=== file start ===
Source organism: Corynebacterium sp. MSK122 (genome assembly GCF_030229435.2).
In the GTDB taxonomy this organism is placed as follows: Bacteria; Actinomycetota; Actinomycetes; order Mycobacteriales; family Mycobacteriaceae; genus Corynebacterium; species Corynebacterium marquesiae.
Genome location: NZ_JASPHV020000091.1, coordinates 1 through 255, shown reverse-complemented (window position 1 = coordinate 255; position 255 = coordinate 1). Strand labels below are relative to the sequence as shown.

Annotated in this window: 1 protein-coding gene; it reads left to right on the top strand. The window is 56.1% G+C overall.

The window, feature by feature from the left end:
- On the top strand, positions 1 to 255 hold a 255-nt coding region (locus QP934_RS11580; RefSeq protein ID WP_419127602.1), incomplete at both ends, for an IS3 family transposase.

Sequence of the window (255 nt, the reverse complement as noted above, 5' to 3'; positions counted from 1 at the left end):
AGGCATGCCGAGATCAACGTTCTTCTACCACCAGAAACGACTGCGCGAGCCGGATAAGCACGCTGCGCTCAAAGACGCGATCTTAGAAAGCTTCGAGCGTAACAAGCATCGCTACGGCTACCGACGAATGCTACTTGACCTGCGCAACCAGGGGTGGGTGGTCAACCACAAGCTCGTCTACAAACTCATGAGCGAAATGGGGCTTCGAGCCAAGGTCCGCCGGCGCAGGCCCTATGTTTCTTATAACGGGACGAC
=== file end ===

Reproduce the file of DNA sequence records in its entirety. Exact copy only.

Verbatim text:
Source organism: Corynebacterium sp. MSK122 (genome assembly GCF_030229435.2).
In the GTDB taxonomy this organism is placed as follows: Bacteria; Actinomycetota; Actinomycetes; order Mycobacteriales; family Mycobacteriaceae; genus Corynebacterium; species Corynebacterium marquesiae.
Genome location: NZ_JASPHV020000091.1, coordinates 1 through 255, shown reverse-complemented (window position 1 = coordinate 255; position 255 = coordinate 1). Strand labels below are relative to the sequence as shown.

Annotated in this window: 1 protein-coding gene; it reads left to right on the top strand. The window is 56.1% G+C overall.

The window, feature by feature from the left end:
- On the top strand, positions 1 to 255 hold a 255-nt coding region (locus QP934_RS11580; RefSeq protein ID WP_419127602.1), incomplete at both ends, for an IS3 family transposase.

Sequence of the window (255 nt, the reverse complement as noted above, 5' to 3'; positions counted from 1 at the left end):
AGGCATGCCGAGATCAACGTTCTTCTACCACCAGAAACGACTGCGCGAGCCGGATAAGCACGCTGCGCTCAAAGACGCGATCTTAGAAAGCTTCGAGCGTAACAAGCATCGCTACGGCTACCGACGAATGCTACTTGACCTGCGCAACCAGGGGTGGGTGGTCAACCACAAGCTCGTCTACAAACTCATGAGCGAAATGGGGCTTCGAGCCAAGGTCCGCCGGCGCAGGCCCTATGTTTCTTATAACGGGACGAC